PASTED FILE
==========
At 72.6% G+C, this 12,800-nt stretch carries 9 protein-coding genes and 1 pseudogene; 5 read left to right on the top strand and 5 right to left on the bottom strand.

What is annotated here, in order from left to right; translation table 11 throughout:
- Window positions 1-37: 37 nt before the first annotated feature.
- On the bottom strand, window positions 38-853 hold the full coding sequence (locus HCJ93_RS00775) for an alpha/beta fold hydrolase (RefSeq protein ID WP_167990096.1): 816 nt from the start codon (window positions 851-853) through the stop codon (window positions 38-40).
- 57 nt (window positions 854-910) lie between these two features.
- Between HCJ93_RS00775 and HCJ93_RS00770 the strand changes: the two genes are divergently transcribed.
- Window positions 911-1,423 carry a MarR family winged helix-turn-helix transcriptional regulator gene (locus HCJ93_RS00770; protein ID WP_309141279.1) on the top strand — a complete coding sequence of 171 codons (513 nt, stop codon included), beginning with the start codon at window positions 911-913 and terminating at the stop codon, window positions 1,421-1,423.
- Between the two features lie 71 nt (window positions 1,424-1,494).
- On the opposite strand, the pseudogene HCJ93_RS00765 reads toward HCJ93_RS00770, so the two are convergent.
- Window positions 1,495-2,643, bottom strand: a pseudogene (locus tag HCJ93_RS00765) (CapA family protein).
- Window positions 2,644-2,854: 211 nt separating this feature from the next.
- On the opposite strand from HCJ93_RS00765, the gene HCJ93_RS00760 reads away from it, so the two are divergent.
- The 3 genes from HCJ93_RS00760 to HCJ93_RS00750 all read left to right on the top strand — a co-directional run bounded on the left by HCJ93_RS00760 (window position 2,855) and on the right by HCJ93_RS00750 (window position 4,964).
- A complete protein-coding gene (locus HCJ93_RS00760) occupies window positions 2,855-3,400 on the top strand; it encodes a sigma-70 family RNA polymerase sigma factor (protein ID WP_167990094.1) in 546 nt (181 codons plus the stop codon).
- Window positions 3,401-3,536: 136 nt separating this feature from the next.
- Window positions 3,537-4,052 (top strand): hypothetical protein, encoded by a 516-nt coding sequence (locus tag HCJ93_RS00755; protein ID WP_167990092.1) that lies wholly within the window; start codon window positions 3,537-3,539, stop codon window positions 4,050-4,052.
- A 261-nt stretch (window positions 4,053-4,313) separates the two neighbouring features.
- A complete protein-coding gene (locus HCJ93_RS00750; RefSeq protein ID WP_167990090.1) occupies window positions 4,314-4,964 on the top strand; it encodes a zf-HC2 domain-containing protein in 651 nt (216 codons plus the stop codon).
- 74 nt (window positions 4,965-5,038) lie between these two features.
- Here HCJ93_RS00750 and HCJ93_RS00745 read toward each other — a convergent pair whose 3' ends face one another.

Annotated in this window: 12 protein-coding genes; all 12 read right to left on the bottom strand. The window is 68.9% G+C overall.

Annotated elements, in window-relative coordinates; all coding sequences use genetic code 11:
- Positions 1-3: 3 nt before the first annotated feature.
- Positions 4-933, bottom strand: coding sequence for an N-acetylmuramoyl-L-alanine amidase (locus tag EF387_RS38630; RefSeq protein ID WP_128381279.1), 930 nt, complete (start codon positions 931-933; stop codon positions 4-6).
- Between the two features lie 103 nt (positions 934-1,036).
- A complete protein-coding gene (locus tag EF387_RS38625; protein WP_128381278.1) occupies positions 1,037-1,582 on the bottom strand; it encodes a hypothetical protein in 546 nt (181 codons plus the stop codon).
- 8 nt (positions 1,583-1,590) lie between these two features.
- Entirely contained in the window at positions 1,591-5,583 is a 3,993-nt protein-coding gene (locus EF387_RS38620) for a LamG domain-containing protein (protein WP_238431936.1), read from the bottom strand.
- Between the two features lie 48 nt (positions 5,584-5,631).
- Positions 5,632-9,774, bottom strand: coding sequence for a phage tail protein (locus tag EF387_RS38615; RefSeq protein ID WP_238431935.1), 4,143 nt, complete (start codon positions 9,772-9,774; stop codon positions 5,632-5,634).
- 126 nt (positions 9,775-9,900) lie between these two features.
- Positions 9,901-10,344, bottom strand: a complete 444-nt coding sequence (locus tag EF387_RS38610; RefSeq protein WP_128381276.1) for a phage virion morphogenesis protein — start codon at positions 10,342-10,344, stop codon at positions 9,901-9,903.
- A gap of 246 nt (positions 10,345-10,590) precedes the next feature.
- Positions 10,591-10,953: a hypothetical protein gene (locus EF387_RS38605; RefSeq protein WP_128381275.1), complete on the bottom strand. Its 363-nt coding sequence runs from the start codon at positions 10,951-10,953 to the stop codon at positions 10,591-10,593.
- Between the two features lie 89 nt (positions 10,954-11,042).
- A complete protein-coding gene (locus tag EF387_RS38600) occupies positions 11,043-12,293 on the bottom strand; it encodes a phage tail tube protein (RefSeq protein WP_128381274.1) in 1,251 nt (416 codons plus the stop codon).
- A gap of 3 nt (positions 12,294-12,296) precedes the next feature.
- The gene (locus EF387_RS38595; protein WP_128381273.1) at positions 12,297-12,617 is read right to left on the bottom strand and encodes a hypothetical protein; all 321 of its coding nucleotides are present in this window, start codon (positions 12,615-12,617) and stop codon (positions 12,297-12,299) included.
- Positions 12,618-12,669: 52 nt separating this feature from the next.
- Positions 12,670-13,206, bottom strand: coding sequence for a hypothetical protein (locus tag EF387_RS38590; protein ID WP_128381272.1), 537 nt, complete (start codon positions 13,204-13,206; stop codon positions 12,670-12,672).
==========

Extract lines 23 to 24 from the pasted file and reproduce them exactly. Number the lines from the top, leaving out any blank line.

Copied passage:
- Positions 1-3: 3 nt before the first annotated feature.
- Positions 4-933, bottom strand: coding sequence for an N-acetylmuramoyl-L-alanine amidase (locus tag EF387_RS38630; RefSeq protein ID WP_128381279.1), 930 nt, complete (start codon positions 931-933; stop codon positions 4-6).